2. about olonkho

'Olonkho' is a general term referring to the entire Yakut heroic epic that consists of many myths and legends. Epic forms of folklore are created during the early stages of ethnos when such massive oral forms of folklore as epics appear. There are famous world epics such as the Mesopotamian Gilgamesh, Homer's Iliad and Odyssey, the Finnish Kalevala, the Buryat Geser, the Kirghiz Manas, the Armenian David of Sasun, and many others. And among them our Yakut epic Olonkho takes its own place.

As the Yakut epic researcher Innokenty Pukhov, the Olonkho is an epic of ancient origin; by name, it is directly related to the Buryat-Mongol epic, the ontkho. The epic originates from the times when the Yakut ancestors lived on their former homeland in the South and

1 Doctor of Philological Sciences, Head of Department of Translation, M.K. Ammosov North-Eastern Federal University. E-mail: aa.naxodkina@s-vfu.ru

had a close connection with the ancestors of the Turkic and Mongolian tribes living in the Altay and Sayan regions.

The Olonkho is written in an archaic language enriched by symbols and fantastic images, parallel and complex constructions, traditional poetical forms and figural expressions ('picturesque words' or 'kartinniye slova' in Russian - a term used by A.E. Kulakovsky, a famous Yakut writer and philosopher - and word-pairs). The language of the Olonkho is rich in various figures of speech, especially metaphors, similes, epithets and hyperboles. The Olonkho is full of descriptions, as it is generally a descriptive work.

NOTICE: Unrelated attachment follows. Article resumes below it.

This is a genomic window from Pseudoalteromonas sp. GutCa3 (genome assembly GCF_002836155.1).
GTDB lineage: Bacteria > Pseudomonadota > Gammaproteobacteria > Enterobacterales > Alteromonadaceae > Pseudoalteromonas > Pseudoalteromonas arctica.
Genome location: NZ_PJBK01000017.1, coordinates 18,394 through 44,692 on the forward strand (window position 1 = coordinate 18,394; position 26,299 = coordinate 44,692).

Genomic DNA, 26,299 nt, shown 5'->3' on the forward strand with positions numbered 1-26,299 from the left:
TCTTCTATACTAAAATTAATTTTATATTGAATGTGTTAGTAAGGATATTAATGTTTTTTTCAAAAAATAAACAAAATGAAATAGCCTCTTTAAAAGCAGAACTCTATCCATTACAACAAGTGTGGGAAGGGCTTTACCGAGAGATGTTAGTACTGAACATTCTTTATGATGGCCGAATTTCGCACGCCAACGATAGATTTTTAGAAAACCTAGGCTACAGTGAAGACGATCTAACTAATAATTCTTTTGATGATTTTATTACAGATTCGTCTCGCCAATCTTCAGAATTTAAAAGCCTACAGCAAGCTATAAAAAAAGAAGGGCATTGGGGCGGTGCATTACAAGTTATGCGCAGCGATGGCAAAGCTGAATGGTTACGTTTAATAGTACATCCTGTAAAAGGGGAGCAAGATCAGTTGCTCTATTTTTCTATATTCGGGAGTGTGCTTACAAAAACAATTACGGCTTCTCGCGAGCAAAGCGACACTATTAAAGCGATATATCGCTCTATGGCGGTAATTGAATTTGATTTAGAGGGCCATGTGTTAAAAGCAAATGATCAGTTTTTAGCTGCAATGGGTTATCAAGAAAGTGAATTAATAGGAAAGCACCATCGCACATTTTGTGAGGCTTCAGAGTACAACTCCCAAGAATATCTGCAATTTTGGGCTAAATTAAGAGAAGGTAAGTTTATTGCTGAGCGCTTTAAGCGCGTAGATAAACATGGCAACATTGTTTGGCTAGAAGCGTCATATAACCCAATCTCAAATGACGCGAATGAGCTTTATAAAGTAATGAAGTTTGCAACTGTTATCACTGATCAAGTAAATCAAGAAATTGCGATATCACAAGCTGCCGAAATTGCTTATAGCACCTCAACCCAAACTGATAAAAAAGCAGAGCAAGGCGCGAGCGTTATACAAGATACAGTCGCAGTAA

Thus, constant epithets are linked to the names of characters thereby connecting various fragments of the narration:

Of the front-faced,



Urankhai Sakha (Song 9)

In a traditional epithet "People with the reins on their backs" 'reins' symbolize the sunbeams as specific energetic threads. It points out that the Sakha as descendants of the Upper World still live according to the rules of their gods.

The Olonkho's bright artistic images and stylistic devices, elaborate poetic language and metaphors are close to the linguistic consciousness of the English-speaking readers knowing the poetic tradition of world epics.

3. translation issues

The most difficult aspects of translation are traditionally phonetics, syntax and lexical and cultural gaps.